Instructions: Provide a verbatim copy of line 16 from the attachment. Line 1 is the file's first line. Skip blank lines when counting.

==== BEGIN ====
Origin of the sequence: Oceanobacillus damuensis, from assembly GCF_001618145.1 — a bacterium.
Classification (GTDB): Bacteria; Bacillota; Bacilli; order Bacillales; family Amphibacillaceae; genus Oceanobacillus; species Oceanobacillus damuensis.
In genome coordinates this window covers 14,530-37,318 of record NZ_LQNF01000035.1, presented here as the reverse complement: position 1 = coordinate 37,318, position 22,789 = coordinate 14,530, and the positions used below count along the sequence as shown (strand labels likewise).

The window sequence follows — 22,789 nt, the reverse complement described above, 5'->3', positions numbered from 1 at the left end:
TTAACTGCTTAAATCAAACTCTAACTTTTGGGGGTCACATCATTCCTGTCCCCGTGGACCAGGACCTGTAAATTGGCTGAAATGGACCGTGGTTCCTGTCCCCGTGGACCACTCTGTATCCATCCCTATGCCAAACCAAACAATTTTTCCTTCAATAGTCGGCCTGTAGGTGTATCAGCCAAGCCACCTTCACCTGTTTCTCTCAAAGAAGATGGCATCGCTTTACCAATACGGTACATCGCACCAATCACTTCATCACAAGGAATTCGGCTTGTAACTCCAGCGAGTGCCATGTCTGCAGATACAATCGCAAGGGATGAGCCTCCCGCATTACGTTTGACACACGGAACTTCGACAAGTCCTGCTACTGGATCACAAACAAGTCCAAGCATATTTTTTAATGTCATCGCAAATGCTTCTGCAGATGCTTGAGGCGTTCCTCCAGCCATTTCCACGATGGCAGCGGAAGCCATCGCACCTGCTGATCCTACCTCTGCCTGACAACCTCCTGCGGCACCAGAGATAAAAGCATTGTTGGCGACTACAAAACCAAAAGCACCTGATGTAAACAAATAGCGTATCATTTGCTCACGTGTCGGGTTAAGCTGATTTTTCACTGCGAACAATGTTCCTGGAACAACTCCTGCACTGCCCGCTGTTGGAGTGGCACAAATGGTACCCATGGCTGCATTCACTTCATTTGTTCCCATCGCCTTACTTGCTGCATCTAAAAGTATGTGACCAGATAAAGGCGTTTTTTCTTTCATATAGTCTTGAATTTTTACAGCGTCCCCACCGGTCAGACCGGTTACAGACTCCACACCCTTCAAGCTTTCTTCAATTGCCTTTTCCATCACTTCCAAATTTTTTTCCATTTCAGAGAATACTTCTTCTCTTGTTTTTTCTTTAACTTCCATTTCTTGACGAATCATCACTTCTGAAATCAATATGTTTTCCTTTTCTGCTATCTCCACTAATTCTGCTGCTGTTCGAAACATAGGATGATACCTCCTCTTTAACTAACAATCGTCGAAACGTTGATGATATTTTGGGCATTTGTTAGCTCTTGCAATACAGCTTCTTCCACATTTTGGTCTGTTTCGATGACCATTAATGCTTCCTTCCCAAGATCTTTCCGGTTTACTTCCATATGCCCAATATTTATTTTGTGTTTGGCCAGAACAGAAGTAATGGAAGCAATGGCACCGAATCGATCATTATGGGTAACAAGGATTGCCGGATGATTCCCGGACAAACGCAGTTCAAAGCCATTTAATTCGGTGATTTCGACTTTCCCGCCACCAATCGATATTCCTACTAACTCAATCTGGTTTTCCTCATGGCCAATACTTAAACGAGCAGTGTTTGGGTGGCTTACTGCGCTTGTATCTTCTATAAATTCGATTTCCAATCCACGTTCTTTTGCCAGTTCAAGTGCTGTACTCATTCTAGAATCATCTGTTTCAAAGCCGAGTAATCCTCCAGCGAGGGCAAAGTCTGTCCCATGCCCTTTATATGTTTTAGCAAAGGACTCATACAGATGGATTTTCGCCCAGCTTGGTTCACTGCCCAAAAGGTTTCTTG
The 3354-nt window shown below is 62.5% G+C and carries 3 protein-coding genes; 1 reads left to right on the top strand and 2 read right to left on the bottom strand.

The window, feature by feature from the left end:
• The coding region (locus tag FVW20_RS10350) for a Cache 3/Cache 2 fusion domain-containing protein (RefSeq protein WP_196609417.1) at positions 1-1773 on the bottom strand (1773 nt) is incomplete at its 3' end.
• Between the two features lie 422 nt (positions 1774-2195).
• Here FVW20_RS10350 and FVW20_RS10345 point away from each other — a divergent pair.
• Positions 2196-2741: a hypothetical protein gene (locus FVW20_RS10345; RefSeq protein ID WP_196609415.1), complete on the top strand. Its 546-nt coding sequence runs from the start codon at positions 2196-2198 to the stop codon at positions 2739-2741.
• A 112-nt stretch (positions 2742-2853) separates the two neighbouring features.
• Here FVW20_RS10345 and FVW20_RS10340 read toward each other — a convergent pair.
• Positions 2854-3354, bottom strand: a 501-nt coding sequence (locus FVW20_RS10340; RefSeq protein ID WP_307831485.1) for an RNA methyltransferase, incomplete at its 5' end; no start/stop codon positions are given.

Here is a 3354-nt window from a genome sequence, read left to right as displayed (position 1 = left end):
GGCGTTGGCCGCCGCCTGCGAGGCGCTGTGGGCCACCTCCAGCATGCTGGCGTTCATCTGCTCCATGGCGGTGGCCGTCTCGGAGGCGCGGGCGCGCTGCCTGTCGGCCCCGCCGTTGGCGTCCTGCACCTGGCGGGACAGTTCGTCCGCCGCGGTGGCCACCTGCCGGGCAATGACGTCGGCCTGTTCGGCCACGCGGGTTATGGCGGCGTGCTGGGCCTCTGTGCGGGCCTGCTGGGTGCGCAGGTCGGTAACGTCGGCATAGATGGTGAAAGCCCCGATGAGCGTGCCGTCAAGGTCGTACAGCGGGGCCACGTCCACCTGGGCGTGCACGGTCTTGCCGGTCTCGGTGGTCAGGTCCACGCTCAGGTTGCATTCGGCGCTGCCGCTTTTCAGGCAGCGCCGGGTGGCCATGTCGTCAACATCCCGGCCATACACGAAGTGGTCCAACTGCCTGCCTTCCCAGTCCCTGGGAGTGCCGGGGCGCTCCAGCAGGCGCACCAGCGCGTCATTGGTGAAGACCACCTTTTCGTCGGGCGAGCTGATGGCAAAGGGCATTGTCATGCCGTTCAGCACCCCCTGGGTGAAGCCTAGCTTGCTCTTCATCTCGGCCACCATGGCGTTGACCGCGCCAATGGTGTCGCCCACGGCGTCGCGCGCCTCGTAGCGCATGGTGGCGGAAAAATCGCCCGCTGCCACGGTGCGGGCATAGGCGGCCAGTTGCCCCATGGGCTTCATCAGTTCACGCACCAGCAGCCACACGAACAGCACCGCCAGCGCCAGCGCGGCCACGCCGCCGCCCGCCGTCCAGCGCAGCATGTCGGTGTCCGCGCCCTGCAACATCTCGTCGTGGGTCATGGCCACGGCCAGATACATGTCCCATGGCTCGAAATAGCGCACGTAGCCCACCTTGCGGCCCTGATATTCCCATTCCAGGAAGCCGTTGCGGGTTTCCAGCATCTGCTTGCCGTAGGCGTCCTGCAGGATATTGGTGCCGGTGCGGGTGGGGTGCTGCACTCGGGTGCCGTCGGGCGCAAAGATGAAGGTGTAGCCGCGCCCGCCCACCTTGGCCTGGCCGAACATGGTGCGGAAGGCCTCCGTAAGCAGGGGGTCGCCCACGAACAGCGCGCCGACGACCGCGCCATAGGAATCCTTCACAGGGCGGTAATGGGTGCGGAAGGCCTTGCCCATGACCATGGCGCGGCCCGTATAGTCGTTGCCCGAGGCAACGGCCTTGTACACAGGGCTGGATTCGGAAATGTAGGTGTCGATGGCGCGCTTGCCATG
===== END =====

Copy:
GGCGTTGGCCGCCGCCTGCGAGGCGCTGTGGGCCACCTCCAGCATGCTGGCGTTCATCTGCTCCATGGCGGTGGCCGTCTCGGAGGCGCGGGCGCGCTGCCTGTCGGCCCCGCCGTTGGCGTCCTGCACCTGGCGGGACAGTTCGTCCGCCGCGGTGGCCACCTGCCGGGCAATGACGTCGGCCTGTTCGGCCACGCGGGTTATGGCGGCGTGCTGGGCCTCTGTGCGGGCCTGCTGGGTGCGCAGGTCGGTAACGTCGGCATAGATGGTGAAAGCCCCGATGAGCGTGCCGTCAAGGTCGTACAGCGGGGCCACGTCCACCTGGGCGTGCACGGTCTTGCCGGTCTCGGTGGTCAGGTCCACGCTCAGGTTGCATTCGGCGCTGCCGCTTTTCAGGCAGCGCCGGGTGGCCATGTCGTCAACATCCCGGCCATACACGAAGTGGTCCAACTGCCTGCCTTCCCAGTCCCTGGGAGTGCCGGGGCGCTCCAGCAGGCGCACCAGCGCGTCATTGGTGAAGACCACCTTTTCGTCGGGCGAGCTGATGGCAAAGGGCATTGTCATGCCGTTCAGCACCCCCTGGGTGAAGCCTAGCTTGCTCTTCATCTCGGCCACCATGGCGTTGACCGCGCCAATGGTGTCGCCCACGGCGTCGCGCGCCTCGTAGCGCATGGTGGCGGAAAAATCGCCCGCTGCCACGGTGCGGGCATAGGCGGCCAGTTGCCCCATGGGCTTCATCAGTTCACGCACCAGCAGCCACACGAACAGCACCGCCAGCGCCAGCGCGGCCACGCCGCCGCCCGCCGTCCAGCGCAGCATGTCGGTGTCCGCGCCCTGCAACATCTCGTCGTGGGTCATGGCCACGGCCAGATACATGTCCCATGGCTCGAAATAGCGCACGTAGCCCACCTTGCGGCCCTGATATTCCCATTCCAGGAAGCCGTTGCGGGTTTCCAGCATCTGCTTGCCGTAGGCGTCCTGCAGGATATTGGTGCCGGTGCGGGTGGGGTGCTGCACTCGGGTGCCGTCGGGCGCAAAGATGAAGGTGTAGCCGCGCCCGCCCACCTTGGCCTGGCCGAACATGGTGCGGAAGGCCTCCGTAAGCAGGGGGTCGCCCACGAACAGCGCGCCGACGACCGCGCCATAGGAATCCTTCACAGGGCGGTAATGGGTGCGGAAGGCCTTGCCCATGACCATGGCGCGGCCCGTATAGTCGTTGCCCGAGGCAACGGCCTTGTACACAGGGCTGGATTCGGAAATGTAGGTGTCGATGGCGCGCTTGCCATG